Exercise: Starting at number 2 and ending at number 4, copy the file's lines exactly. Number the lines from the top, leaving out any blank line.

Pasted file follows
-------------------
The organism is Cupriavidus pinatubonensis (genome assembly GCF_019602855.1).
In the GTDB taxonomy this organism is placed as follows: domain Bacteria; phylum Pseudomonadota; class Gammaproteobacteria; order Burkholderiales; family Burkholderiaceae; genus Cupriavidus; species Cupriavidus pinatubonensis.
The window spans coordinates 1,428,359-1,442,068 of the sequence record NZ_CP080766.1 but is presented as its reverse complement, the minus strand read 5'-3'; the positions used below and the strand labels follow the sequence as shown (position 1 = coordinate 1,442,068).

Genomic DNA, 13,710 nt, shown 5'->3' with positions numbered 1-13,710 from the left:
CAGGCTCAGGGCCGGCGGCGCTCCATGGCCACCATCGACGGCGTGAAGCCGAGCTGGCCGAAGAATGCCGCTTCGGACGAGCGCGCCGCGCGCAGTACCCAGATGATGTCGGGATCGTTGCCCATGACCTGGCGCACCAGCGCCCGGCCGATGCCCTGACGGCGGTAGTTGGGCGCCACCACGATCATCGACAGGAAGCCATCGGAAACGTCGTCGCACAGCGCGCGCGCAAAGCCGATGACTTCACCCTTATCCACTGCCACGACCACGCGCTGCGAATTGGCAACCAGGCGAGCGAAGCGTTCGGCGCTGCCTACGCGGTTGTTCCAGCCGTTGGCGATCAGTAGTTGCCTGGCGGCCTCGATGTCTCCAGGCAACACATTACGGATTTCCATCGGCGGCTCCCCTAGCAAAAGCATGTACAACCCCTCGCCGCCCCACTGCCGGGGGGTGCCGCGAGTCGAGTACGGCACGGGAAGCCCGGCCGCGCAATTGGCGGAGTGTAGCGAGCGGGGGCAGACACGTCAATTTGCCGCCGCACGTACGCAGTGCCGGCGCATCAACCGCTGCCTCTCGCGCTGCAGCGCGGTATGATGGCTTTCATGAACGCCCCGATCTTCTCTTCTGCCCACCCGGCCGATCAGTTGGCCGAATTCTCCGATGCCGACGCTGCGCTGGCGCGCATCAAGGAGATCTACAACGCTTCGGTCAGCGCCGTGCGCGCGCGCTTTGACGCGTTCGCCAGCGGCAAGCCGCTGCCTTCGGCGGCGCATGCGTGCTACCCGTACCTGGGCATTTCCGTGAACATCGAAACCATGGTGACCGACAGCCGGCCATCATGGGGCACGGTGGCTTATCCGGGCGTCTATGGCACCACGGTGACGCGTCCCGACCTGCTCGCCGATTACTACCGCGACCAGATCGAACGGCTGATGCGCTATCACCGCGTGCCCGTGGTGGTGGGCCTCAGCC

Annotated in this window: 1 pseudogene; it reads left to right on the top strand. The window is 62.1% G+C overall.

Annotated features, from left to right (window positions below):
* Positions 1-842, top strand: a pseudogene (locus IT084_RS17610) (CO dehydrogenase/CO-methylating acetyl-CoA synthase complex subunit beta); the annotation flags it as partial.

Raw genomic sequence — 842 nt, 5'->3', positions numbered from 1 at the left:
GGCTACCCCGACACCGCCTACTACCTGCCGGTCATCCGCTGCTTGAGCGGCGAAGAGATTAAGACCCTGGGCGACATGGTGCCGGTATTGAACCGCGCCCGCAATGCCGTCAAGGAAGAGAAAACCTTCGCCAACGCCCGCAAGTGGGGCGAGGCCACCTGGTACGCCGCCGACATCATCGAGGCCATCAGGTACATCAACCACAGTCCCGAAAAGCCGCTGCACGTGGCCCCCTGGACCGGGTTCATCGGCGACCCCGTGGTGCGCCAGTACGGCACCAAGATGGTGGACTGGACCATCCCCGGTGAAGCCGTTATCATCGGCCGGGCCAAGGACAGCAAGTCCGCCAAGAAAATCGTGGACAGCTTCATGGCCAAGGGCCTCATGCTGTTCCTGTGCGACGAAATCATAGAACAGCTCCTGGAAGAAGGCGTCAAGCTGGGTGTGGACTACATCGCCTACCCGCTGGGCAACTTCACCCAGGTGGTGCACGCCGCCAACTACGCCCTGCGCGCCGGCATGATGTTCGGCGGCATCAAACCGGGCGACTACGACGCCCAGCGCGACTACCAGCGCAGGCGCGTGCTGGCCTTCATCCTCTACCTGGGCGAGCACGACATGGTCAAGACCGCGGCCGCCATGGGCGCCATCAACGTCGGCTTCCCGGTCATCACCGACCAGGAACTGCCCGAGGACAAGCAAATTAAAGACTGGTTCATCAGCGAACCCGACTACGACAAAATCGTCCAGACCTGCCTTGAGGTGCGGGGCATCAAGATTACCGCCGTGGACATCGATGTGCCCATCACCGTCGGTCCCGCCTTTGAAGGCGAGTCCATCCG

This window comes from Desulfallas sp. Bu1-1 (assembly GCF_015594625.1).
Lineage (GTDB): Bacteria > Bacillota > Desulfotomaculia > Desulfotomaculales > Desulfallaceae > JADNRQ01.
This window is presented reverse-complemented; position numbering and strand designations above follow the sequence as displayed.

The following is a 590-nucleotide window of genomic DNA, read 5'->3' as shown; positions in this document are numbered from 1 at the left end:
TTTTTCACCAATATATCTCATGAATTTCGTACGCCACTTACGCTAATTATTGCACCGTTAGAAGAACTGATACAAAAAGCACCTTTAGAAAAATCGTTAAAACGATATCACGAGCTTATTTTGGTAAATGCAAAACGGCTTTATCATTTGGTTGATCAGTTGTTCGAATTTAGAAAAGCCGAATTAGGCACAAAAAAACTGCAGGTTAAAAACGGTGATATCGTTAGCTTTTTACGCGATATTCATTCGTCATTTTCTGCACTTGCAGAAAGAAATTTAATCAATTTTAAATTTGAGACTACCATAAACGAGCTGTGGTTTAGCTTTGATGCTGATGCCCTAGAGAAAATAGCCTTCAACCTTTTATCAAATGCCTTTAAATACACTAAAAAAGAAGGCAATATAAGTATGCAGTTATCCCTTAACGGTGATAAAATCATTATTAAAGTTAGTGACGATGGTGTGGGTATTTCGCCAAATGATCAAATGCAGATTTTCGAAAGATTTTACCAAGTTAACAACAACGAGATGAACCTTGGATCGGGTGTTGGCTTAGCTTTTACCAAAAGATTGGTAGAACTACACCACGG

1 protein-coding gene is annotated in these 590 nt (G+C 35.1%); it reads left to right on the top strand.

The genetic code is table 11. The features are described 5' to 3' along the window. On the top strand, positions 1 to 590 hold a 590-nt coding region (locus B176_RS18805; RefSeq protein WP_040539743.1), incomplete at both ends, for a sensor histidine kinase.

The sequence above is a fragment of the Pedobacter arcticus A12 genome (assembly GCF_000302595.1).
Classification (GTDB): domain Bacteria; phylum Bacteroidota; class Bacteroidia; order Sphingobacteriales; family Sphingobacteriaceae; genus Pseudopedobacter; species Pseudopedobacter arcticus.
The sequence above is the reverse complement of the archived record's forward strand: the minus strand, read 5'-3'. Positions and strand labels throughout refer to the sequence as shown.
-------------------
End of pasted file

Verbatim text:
In the GTDB taxonomy this organism is placed as follows: domain Bacteria; phylum Pseudomonadota; class Gammaproteobacteria; order Burkholderiales; family Burkholderiaceae; genus Cupriavidus; species Cupriavidus pinatubonensis.
The window spans coordinates 1,428,359-1,442,068 of the sequence record NZ_CP080766.1 but is presented as its reverse complement, the minus strand read 5'-3'; the positions used below and the strand labels follow the sequence as shown (position 1 = coordinate 1,442,068).

Genomic DNA, 13,710 nt, shown 5'->3' with positions numbered 1-13,710 from the left: